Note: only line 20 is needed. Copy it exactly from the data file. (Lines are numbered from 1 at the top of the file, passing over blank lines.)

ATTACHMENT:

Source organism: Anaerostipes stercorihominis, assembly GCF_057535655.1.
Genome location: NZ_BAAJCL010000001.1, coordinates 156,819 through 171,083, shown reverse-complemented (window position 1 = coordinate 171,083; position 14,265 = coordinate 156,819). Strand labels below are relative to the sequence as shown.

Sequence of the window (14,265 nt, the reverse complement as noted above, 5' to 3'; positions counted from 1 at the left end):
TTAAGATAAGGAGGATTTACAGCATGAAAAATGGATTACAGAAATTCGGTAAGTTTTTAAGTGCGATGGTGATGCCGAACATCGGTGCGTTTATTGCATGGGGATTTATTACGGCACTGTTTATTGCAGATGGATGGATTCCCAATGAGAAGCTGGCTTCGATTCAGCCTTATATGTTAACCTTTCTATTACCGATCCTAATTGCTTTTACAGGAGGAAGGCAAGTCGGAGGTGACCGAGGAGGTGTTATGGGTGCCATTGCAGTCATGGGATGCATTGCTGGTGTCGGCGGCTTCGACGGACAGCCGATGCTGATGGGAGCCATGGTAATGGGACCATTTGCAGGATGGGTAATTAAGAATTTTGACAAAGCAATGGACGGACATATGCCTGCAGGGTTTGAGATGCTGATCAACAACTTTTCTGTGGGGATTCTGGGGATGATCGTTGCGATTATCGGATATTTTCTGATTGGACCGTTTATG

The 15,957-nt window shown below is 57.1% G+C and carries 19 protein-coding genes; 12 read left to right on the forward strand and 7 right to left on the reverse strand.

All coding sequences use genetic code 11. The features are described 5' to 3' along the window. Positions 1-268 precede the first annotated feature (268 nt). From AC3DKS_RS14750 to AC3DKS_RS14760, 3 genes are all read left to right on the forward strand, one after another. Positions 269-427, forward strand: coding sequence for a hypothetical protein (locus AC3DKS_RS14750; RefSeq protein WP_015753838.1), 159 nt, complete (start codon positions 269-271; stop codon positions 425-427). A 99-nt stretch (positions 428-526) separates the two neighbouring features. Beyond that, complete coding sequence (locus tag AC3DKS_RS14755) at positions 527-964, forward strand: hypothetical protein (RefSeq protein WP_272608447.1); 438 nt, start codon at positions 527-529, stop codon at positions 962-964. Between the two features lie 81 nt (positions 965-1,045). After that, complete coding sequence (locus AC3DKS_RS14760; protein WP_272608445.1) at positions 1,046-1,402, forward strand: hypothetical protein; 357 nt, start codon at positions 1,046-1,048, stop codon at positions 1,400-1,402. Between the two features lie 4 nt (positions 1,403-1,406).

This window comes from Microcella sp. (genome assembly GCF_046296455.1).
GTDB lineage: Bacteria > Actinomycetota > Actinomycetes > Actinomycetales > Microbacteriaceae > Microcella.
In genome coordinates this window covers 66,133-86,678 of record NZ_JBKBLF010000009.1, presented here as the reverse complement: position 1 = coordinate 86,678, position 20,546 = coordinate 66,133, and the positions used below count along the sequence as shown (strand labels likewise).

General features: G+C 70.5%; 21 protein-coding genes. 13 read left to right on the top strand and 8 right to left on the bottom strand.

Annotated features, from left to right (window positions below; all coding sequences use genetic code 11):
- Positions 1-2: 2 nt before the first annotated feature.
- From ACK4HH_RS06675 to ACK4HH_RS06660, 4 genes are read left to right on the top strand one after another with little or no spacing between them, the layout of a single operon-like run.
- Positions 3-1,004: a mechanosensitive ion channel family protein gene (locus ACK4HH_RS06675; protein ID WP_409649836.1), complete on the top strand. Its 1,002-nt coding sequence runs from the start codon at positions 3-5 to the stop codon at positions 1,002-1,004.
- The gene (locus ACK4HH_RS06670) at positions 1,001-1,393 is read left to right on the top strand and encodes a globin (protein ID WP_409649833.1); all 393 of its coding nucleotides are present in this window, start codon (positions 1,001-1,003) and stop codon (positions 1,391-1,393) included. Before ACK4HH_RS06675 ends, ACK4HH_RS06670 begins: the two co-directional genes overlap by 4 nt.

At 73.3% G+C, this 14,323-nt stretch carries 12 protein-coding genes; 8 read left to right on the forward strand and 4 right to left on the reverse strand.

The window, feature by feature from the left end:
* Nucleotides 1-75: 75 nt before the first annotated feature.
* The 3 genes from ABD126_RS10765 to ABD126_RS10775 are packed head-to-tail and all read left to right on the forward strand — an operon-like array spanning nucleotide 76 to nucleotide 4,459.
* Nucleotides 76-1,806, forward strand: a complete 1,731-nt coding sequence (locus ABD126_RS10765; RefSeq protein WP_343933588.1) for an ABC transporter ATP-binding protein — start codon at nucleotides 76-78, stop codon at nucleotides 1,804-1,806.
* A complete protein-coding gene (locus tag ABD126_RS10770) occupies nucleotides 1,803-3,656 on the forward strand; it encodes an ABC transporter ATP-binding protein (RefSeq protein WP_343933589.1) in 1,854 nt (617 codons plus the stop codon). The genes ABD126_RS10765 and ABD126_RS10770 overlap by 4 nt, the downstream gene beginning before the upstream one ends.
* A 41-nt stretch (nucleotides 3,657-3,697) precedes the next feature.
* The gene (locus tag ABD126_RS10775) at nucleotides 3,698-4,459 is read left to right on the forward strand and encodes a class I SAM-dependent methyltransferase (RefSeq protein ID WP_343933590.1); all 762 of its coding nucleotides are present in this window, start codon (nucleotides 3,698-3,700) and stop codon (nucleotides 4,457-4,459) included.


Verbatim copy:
* Nucleotides 76-1,806, forward strand: a complete 1,731-nt coding sequence (locus ABD126_RS10765; RefSeq protein WP_343933588.1) for an ABC transporter ATP-binding protein — start codon at nucleotides 76-78, stop codon at nucleotides 1,804-1,806.